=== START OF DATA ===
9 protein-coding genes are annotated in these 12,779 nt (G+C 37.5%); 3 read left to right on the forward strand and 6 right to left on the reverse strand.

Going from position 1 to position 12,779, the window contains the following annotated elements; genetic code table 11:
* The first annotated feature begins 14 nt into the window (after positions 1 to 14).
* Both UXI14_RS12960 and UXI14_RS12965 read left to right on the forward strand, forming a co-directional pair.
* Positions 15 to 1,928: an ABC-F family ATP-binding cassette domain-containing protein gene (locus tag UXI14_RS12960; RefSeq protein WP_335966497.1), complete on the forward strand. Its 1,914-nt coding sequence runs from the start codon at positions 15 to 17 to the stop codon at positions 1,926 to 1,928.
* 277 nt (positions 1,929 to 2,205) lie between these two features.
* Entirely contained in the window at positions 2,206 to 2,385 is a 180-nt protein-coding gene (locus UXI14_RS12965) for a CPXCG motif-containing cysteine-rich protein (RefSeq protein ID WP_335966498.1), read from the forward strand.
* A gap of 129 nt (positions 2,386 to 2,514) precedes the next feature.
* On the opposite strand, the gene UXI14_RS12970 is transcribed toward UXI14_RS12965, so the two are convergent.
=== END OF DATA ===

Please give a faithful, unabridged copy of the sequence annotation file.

9 protein-coding genes are annotated in these 12,779 nt (G+C 37.5%); 3 read left to right on the forward strand and 6 right to left on the reverse strand.

Going from position 1 to position 12,779, the window contains the following annotated elements; genetic code table 11:
* The first annotated feature begins 14 nt into the window (after positions 1 to 14).
* Both UXI14_RS12960 and UXI14_RS12965 read left to right on the forward strand, forming a co-directional pair.
* Positions 15 to 1,928: an ABC-F family ATP-binding cassette domain-containing protein gene (locus tag UXI14_RS12960; RefSeq protein WP_335966497.1), complete on the forward strand. Its 1,914-nt coding sequence runs from the start codon at positions 15 to 17 to the stop codon at positions 1,926 to 1,928.
* 277 nt (positions 1,929 to 2,205) lie between these two features.
* Entirely contained in the window at positions 2,206 to 2,385 is a 180-nt protein-coding gene (locus UXI14_RS12965) for a CPXCG motif-containing cysteine-rich protein (RefSeq protein ID WP_335966498.1), read from the forward strand.
* A gap of 129 nt (positions 2,386 to 2,514) precedes the next feature.
* On the opposite strand, the gene UXI14_RS12970 is transcribed toward UXI14_RS12965, so the two are convergent.